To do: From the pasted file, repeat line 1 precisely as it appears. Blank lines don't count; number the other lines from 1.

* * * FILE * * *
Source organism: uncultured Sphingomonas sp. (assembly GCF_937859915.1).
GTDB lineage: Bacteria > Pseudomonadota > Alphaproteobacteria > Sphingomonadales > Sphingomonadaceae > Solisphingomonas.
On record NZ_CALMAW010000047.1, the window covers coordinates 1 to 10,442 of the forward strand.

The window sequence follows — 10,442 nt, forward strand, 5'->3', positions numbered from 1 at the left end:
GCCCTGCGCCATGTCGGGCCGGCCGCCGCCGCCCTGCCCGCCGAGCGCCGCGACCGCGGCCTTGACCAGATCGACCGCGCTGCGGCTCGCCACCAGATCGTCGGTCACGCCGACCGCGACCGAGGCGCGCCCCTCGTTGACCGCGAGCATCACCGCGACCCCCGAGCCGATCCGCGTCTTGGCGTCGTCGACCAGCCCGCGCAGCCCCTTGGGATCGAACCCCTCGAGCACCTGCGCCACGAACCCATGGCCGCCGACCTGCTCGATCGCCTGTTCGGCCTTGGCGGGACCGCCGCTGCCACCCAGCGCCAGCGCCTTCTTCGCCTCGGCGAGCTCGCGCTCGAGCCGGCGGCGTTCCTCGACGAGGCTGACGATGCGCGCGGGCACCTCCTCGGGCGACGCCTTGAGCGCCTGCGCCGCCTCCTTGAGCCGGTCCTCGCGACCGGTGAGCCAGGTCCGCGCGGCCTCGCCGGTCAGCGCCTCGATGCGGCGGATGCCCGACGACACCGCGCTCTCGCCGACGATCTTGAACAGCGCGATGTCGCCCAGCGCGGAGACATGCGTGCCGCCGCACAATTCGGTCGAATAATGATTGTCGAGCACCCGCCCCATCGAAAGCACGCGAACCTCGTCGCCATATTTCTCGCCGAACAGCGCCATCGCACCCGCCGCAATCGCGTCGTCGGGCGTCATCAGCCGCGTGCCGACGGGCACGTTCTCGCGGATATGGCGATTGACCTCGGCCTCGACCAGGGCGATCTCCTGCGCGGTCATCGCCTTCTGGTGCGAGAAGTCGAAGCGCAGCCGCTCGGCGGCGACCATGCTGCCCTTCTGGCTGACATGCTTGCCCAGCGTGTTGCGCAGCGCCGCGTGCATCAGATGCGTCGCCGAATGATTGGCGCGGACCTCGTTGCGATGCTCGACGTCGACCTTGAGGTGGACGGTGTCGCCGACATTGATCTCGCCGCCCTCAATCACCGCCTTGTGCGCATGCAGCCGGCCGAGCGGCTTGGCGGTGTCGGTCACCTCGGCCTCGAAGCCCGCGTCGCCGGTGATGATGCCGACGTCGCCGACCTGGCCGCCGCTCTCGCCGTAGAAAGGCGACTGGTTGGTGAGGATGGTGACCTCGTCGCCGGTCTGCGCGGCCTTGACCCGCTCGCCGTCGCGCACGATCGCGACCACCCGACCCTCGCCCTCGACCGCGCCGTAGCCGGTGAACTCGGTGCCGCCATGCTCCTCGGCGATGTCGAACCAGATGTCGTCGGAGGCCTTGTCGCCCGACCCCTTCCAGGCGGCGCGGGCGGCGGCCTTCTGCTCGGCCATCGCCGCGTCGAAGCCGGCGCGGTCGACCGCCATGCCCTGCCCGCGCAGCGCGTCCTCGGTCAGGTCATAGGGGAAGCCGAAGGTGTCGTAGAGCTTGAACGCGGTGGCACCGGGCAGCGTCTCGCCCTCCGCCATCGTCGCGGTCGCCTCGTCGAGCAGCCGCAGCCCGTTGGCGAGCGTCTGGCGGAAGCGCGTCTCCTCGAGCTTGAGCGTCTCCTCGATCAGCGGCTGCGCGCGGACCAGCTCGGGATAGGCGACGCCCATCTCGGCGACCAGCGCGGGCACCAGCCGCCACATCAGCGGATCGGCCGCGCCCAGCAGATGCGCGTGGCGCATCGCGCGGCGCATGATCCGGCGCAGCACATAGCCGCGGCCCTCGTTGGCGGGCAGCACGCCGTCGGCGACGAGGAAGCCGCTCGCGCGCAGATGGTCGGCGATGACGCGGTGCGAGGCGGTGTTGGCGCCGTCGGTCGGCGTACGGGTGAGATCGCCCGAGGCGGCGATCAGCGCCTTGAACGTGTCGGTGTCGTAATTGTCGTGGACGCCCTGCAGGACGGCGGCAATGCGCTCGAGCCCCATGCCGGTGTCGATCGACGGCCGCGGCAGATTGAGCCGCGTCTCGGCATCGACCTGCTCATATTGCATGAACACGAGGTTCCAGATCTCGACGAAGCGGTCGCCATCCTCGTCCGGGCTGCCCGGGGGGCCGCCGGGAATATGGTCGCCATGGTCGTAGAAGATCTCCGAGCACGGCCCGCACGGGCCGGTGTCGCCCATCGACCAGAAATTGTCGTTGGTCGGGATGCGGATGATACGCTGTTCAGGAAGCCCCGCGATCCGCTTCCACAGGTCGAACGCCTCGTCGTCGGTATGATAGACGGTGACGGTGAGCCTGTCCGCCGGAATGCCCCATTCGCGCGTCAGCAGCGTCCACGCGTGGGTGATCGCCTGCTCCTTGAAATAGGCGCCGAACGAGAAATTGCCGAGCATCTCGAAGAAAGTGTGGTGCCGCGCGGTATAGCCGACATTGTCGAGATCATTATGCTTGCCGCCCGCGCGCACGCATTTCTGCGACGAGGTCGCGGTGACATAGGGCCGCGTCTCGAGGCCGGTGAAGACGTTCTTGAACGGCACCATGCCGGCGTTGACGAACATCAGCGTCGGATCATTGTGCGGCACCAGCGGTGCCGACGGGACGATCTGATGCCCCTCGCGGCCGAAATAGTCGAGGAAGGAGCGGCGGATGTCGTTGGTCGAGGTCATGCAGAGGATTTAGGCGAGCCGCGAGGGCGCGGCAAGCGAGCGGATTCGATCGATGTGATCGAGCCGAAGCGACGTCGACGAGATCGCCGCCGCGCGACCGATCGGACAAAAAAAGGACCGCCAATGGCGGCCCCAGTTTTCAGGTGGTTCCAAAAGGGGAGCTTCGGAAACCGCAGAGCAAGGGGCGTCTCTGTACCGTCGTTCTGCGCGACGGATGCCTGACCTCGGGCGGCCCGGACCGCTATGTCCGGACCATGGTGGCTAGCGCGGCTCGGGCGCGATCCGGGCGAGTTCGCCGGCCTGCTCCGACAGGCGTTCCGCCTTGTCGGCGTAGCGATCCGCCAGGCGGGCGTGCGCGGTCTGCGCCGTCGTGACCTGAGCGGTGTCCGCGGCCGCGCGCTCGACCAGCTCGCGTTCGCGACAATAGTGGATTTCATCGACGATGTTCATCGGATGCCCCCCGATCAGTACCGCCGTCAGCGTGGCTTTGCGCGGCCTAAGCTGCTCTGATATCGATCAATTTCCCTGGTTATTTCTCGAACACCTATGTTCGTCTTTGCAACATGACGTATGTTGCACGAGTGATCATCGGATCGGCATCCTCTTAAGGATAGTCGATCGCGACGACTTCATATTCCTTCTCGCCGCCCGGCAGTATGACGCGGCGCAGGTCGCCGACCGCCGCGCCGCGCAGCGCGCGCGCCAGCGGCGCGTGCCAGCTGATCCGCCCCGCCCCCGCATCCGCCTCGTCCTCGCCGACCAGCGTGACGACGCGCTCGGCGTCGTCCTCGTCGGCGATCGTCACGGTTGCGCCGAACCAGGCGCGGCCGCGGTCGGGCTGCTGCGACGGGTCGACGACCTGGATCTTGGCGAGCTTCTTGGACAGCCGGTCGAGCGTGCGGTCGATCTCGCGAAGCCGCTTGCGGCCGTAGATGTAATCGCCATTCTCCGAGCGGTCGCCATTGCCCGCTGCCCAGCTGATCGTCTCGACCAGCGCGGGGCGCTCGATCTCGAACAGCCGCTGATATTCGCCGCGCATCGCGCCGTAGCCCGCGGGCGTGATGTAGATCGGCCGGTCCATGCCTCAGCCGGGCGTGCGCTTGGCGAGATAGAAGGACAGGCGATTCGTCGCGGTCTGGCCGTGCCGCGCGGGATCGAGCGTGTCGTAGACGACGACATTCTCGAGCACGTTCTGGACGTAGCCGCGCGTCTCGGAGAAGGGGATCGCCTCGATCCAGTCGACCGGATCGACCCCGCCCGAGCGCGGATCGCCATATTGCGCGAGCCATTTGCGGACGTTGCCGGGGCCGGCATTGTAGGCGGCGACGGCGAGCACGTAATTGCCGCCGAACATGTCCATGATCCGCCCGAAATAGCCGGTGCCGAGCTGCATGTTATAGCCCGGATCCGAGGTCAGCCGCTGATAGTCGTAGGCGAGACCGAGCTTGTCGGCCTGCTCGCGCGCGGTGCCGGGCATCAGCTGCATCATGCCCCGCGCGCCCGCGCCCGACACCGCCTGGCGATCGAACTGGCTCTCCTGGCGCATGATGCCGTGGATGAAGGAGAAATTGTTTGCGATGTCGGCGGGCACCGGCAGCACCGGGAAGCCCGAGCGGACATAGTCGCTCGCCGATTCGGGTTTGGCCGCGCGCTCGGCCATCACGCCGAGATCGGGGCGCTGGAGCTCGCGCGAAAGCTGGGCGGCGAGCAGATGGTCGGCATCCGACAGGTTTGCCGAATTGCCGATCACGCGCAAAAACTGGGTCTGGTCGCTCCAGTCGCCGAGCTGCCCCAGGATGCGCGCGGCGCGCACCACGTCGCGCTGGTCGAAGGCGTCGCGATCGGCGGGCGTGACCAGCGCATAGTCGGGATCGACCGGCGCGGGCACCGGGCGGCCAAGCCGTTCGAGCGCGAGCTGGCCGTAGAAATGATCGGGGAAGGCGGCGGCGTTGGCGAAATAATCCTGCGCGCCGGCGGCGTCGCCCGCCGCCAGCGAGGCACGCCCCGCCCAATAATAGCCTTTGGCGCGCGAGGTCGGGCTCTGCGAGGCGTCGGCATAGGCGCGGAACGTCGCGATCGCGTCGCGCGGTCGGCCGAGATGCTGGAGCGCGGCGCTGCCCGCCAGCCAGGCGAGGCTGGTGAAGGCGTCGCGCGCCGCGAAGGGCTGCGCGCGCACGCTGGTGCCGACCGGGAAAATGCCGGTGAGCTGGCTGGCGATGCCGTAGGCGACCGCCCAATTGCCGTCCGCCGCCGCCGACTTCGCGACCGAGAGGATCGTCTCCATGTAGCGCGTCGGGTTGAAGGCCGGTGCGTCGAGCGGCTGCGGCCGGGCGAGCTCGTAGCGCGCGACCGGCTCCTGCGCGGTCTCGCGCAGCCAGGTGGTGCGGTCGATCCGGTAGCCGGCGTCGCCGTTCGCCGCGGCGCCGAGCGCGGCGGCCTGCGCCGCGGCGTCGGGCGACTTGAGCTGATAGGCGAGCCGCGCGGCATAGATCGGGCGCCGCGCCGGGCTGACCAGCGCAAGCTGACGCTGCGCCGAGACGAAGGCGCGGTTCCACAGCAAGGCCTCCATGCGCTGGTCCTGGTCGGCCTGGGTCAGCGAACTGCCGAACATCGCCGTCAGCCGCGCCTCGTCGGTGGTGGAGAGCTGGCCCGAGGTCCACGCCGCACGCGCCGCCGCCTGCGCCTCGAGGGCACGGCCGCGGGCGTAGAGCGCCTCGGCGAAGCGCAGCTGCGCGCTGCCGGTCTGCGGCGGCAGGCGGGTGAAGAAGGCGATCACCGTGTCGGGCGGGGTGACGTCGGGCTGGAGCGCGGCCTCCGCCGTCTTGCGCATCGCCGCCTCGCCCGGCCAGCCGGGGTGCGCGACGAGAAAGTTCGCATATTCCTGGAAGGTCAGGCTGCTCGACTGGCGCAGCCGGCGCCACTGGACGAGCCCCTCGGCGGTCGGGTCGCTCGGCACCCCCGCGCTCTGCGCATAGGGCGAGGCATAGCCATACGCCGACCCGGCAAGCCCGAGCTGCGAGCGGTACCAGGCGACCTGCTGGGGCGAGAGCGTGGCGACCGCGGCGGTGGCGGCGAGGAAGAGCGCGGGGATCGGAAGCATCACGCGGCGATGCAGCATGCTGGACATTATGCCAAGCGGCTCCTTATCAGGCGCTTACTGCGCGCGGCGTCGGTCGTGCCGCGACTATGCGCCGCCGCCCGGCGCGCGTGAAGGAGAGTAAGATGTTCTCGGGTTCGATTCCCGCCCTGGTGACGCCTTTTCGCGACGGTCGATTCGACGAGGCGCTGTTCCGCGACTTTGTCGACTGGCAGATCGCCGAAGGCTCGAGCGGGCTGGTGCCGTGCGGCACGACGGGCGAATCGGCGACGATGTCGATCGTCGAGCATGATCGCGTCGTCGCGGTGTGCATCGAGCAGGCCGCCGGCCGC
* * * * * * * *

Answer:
Source organism: uncultured Sphingomonas sp. (assembly GCF_937859915.1).